require adjustment, but not so much
that you need to re-adjust it between
a PC and your Atari. The display field
on the TTL units does not overscan the
face of the tube so there is no
adjustment required for that problem.
Also, the linearity is very good on
these guys, so all the characters look

The major disadvantage to a TTL
monitor is the absence of audio on
them, although I prefer a separate
audio amplifier anyway.

[Enough babbling, I waannnt one! How
 do I do the mod, dummy??]

The wiring required is:
(from the bottom of the XEP80 board)

Pin 1 and 2 of 9 pin socket to pin 7
of U6.

Pin 7 of 9 pin socket to the pad 1/4
inch to the left of pin 8 of U6. (This
pad is the same distance to the LEFT
of pin 8 as pin 7 is to the RIGHT of
pin 8.)

Pin 8 of 9 pin socket to pin 9 of U6.

Pin 9 of 9 pin socket to pin 10 of U6.

I ran the flat cable out where the
power switch is mounted. The bottom
cover will clamp the cable between the
board and the bottom cover at this
point and provide some strain relief.
I would imagine that you could use a
much longer cable, but at some point
you will begin to lose character

Now, you can take advantage of any
good deals you might see on a quality
IBM monitor. I saw many different TTL
units for less than $100 at the WCCF.
Most of them looked like much better
devices than any composite monitor I
have seen and they are everywhere. If
you are reasonably adept at soldering,
or know someone who is, think about
using one of these TTL monitors on
your XEP80. The normal composite
output is not affected by the
modification at all. Now, if I can
hack an IBM keyboard onto this

Bob Woolley   [75126,3446]
Notes On Parity
Captured from CompuServe Atari8 SIG

#: 207676 (H) S2/Telecommunications
    13-Apr-88  22:54:15
Sb: #207650-#EXPRESS
Fm: SYSOP*R. Brudzynski 76703,2011
To: Phillip Kulpshas 72047,114 (X)


Parity is actually a bit of a
dinosaur. It's really an old error
checking method that improvements in
telecommunications have rendered

The ASCII character set is comprised
of 128 characters--anything you can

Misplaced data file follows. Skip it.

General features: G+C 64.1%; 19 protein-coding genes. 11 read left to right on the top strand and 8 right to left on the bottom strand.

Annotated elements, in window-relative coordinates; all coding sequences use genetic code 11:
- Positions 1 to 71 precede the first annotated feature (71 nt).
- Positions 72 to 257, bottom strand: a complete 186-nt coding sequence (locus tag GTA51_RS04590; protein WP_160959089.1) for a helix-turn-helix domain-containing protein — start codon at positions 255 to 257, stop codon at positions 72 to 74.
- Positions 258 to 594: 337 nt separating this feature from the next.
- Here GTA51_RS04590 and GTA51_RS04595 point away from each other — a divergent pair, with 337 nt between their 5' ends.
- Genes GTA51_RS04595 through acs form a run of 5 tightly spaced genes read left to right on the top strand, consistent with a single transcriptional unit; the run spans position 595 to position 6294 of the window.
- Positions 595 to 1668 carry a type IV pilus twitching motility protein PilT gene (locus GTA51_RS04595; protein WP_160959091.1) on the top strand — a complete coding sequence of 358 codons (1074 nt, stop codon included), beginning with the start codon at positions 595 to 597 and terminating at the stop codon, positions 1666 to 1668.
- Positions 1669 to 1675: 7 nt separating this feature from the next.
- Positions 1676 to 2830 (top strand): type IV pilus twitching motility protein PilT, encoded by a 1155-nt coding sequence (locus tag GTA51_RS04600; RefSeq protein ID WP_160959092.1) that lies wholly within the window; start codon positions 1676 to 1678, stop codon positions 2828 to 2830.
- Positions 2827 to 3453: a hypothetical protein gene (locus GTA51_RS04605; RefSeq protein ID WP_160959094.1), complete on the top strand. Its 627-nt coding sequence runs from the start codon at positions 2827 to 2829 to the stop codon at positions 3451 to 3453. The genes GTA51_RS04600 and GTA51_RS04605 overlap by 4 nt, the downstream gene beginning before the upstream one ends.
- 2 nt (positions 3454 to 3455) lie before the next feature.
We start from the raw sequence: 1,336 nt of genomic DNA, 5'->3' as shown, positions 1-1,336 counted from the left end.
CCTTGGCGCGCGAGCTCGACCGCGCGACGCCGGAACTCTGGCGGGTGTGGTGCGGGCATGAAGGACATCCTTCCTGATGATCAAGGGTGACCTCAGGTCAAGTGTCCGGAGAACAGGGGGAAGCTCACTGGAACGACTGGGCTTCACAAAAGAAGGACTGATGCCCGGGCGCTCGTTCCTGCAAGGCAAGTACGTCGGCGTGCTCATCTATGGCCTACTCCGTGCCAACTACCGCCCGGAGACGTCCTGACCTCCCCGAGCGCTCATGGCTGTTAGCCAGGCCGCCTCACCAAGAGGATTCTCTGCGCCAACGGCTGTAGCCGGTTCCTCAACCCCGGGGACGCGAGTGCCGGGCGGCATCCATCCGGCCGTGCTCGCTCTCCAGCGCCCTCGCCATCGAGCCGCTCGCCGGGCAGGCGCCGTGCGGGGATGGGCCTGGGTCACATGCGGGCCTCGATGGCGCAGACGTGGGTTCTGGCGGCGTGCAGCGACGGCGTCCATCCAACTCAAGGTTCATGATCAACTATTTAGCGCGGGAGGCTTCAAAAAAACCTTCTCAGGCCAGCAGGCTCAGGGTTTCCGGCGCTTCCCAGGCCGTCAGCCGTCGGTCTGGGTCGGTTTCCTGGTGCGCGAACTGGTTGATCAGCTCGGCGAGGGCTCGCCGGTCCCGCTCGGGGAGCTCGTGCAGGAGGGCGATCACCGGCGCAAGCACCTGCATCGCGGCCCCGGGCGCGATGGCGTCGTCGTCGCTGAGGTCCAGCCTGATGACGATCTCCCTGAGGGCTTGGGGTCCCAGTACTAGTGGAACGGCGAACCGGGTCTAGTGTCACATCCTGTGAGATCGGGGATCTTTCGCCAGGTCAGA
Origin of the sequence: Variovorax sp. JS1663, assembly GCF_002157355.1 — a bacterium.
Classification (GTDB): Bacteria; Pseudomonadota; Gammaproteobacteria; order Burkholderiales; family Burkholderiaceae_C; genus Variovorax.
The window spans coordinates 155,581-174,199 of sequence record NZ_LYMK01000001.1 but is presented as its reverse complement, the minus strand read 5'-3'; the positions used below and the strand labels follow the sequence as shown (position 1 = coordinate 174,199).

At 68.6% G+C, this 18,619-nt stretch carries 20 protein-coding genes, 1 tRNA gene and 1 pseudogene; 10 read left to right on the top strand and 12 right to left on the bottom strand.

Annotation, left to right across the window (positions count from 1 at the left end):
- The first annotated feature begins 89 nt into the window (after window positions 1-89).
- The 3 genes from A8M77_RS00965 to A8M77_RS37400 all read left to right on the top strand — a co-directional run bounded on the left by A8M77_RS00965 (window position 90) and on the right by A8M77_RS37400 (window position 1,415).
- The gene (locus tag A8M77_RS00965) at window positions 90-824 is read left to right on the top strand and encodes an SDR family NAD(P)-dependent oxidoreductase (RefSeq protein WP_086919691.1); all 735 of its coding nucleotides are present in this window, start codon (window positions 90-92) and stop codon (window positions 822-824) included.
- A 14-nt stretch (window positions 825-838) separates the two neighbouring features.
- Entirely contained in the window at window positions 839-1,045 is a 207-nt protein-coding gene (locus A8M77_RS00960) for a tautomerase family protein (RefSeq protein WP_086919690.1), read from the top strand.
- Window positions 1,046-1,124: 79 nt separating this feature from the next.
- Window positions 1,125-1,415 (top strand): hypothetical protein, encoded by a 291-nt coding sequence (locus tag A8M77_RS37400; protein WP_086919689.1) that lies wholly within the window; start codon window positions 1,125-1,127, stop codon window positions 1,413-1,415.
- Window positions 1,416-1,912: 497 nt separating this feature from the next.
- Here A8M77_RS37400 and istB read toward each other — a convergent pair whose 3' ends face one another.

send in ASCII can be transmitted with
just 7 bits (2^7=128).  But a byte's
got 8 bits; there's a whole bit of
data left over!

Those brave men and women who ventured
on line back in the stone age of the
teletype were quite thrifty -- they
figured out a use for the 8th bit.
"Let's use it to check for errors,"
they reasoned.  Here's how it worked:

Let's add up the first seven bits
--the so-called "data bits" -- we'll
get either an even or an odd number.
Now, let's take the 8th bit -- the
"parity bit"--and make it a 1 or a
zero depending upon whether the sum of
the data bits is even or odd.

If the sender's program sets the
"parity bit" as the message goes out
over the wire and the receiver's
program checks the "parity bit" to see
if the 1 or 0 matches the sum of the
seven "data bits" received then the
system will be able to tell if an
error has occurred.  (It also
simplifies the problem of what to do
with the extra bit, if you can imagine
having two sets of ASCII depending
upon the status of the 8th bit.)

If one of the data bits gets flipped
during transmission, the parity bit
won't match the sum and we know we
have an error!

The system caused more problems than
it solved.  Some folks wanted to make
the parity bit a one if the sum was
even, others wanted the parity bit to
be a one if the sum was odd.  It made
it awfully hard for "odd" people to
talk to "even" people.  As
communication programs improved folks
just started ignoring the 8th bit.

"Parity bits" probably still survive
on some older or eccentric BBS
programs -- CIS will happily ignore
the 8th bit but will send anything
your terminal program demands to
receive.  (XE-TERM will ignore it

Set your parity at whatever works on
your local BBS system -- it won't make
a difference to CIS.

Reader Commentary
by Anthony W. Hursh
CIS PPN [72750,115]

[Ed. Commentary noted in this article
 is that of the author. This does NOT
 necessarily represent those of the
 Publisher or Staff of ZMagazine.]

Why I'm buying an Amiga

 sarcastic_mode = TRUE;
 if(sarcastic_mode == TRUE) $(
Anyone who knows me can tell you that
I'm one of the most rabid 8 bit Atari
users around. I think that the Atari
130XE is the finest 8 bit computer on
the market, and I have defended this
position (sometimes heatedly) against
Commodore and Apple users who
misguidely feel the same way about
their machines. Now, the state of the
art (and my wallet!) have convinced me
that it's time to upgrade to a more
powerful machine, and that machine is
the Amiga.

Before all you loyal Atarians crank up
the flamethrowers, listen to what I
have to say. I bought my first Atari
400 back in 1982 (16K and cassette
drive! what a machine!) after spending
weeks looking at what other vendors
had to offer (since the system cost
close to $400 it was a major
purchase). I felt the Atari offered
the best price/performance ratio, and
the graphics were superb (remember,
this was 1982) Since then I've owned
Atari 600's, 800's, and my current
320K 130XE.

I love these little machines and I
know I will use mine even after the
Amiga comes to live at my house.

Some of you are wondering "Why the
heck doesn't he get an ST? Doesn't he
have any loyalty to Atari? Doesn't he
realize that the Amiga is made by
COMMODORE, for Pete's sake?" Yes, I
know that the Amiga is made by
Commodore (aka The Dark Side of the
Force), and no, I don't have any